Now, the evenly tempo-ed visions of a future utopia become problematic (“Believe in America”, “Forward”). Not only do the messages conflict with one another, in that they agree, (a characteristic of developing new market territory, e.g. McDonald’s providing healthy options), they suggest that: A) the U.S. has quit the so-called American Dream; and, B) a utopian future is not only attainable, but can become a static reality. There are issues with both lines of thought: A) conveniently forgotten is the possibility that the American Dream’s trajectory is somehow at fault; and, B) that capitalism is the mandatory structure that must house a utopian future; dystopia lurks behind any other system.

Is this not the impetus for political U.S. campaigns in the recent past?[6] By using the cultural symbolic norms as speech, political parties tie themselves to the historical process of exchanging myths over against actual movement. When looked at from this angle, it becomes very clear that any originality inherent in a sign is completely reliant upon the culture and language from which it is born, and can only properly function within the limited temporal culture. The advertisements begin to unveil themselves as being bound by what they pretend to transcend: time and newness. They serve their masters – chrono- and cultural-centrism – well.

The Poet once said that, “art is not a mirror to hold up to society, but a hammer with which to shape it.”[7] If one considers political design “art”, the Poet had better put down the hammer and the mirror to make room for a shovel – a shovel that will dig deeper the pit of excess. Now that the speed of recognition has been altered, the “art” is seen feeding itself with its own self-dignified excrement. The political form sounds curiously similar to an equally desperate, but more honest, product advertisement: an off-brand soda company developed ads for convenience stores that depict a variety of sodas with a caption reading, “Flavor Matters!” To which the only reply, if looked at for more than an instant, would be, “…Of course it does. If it didn’t, soda probably wouldn’t even exist.”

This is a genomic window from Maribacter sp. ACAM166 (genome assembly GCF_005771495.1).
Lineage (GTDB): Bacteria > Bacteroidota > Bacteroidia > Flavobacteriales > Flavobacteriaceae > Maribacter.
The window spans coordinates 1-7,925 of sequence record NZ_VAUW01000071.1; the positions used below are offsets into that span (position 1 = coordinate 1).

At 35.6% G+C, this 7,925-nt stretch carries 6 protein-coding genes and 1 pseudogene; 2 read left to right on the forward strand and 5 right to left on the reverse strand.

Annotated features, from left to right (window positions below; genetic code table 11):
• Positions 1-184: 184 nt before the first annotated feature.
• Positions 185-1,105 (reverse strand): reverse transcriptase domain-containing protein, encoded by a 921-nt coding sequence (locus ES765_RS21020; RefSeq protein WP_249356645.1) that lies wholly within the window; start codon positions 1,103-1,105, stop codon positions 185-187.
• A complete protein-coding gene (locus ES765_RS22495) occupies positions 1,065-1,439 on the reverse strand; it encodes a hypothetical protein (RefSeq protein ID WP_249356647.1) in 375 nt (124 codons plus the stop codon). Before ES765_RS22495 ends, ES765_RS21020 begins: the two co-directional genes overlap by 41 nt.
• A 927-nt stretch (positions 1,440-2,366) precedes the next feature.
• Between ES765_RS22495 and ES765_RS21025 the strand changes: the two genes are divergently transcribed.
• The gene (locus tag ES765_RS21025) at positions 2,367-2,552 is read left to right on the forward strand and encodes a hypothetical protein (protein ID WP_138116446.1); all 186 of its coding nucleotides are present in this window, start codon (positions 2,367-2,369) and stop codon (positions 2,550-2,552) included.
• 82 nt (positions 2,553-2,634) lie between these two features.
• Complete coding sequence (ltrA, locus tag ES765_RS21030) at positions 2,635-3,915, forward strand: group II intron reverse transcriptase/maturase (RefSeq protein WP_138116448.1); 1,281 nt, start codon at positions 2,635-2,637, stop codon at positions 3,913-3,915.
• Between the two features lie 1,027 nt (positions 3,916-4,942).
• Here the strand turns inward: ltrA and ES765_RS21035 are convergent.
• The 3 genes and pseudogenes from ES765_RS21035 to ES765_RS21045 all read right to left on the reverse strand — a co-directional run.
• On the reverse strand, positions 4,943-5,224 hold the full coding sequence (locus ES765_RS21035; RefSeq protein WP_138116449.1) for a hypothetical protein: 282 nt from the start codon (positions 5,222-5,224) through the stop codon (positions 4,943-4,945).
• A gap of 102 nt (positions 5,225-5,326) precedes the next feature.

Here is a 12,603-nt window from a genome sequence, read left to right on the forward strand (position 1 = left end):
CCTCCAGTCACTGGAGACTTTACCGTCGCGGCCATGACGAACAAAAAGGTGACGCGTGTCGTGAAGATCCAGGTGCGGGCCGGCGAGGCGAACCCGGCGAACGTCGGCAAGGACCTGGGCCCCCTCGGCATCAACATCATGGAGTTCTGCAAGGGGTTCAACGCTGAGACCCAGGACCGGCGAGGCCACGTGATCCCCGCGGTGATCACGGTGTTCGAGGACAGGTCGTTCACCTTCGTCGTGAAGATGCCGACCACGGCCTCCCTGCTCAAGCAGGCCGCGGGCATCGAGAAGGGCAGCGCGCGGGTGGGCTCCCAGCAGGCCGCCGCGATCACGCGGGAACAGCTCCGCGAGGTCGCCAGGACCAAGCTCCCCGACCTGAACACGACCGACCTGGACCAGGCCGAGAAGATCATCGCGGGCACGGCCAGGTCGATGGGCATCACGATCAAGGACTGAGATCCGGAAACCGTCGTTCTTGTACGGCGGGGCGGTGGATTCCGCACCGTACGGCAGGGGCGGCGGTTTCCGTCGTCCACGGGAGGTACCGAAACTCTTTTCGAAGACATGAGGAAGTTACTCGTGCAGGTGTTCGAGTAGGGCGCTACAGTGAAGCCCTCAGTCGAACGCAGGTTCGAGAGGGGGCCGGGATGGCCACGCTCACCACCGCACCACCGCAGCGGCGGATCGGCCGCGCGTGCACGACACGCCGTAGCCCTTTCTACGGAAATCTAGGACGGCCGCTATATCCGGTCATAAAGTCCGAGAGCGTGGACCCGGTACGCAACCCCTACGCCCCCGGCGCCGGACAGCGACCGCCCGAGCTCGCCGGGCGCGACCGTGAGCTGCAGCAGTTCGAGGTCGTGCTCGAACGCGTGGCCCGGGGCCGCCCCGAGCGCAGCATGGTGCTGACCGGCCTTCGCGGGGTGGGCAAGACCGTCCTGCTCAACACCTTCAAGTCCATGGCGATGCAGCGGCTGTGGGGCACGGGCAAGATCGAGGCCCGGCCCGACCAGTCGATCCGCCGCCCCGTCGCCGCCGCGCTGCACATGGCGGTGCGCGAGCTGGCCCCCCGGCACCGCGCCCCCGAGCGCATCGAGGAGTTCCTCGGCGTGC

Scott J. Cowan currently lives in Los Angeles and is pursuing a Masters of Divinity at Fuller Theological Seminary. His interests in cultural criticism, philosophy, and investigating social structures in language have an influence on his approach towards theology. Other than theological studies, Scott has a background in photography and art history/theory.

[1] As quoted in: Guy Debord, Society of the Spectacle (Black & Red, 2000), 1.

[2] Ludwig Wittgenstein, Philosophical Investigations (3rd Edition), 3rd ed. (New York: Pearson, 1973), 256-271.

[3] This notion of critique is found in Judith Butler’s, What Is Critique? An Essay on Foucault’s Virtue in: David Ingram, ed., The Political: Blackwell Readings in Continental Philosophy (Malden, Mass.: Wiley-Blackwell, 2002), 212-226.

[4] http://adage.com/article/moy-2008/obama-wins-ad-age-s-marketer-year/131810/

[5] Adam Smith, The Theory of Moral Sentiments (Empire Books, 2011), 201.

[6] http://www.livingroomcandidate.org/ 1952, “Ike for President”; 1956, “Taxidriver and Dog”, “The Man From Libertyville”; 1964, “Icecream”; 1976, “Rose”, “Pearl Bailey”; 1996, “Surgeon”; 2004, “International Man of Mystery”, 2008, “No Maverick”, etc.

[7] Both Vladimir Mayakovsky (Andrew Samuels, The Political Psyche [London: Routledge, 1993], 9.) and Bertolt Brecht (Peter Leonard and Peter McLaren, eds., Paulo Freire: a Critical Encounter [New York: Routledge, 1993], 80.) are cited as being the originator of this quote.

Like what you're reading?

You have Successfully Subscribed!

Share This

Share this post with your friends!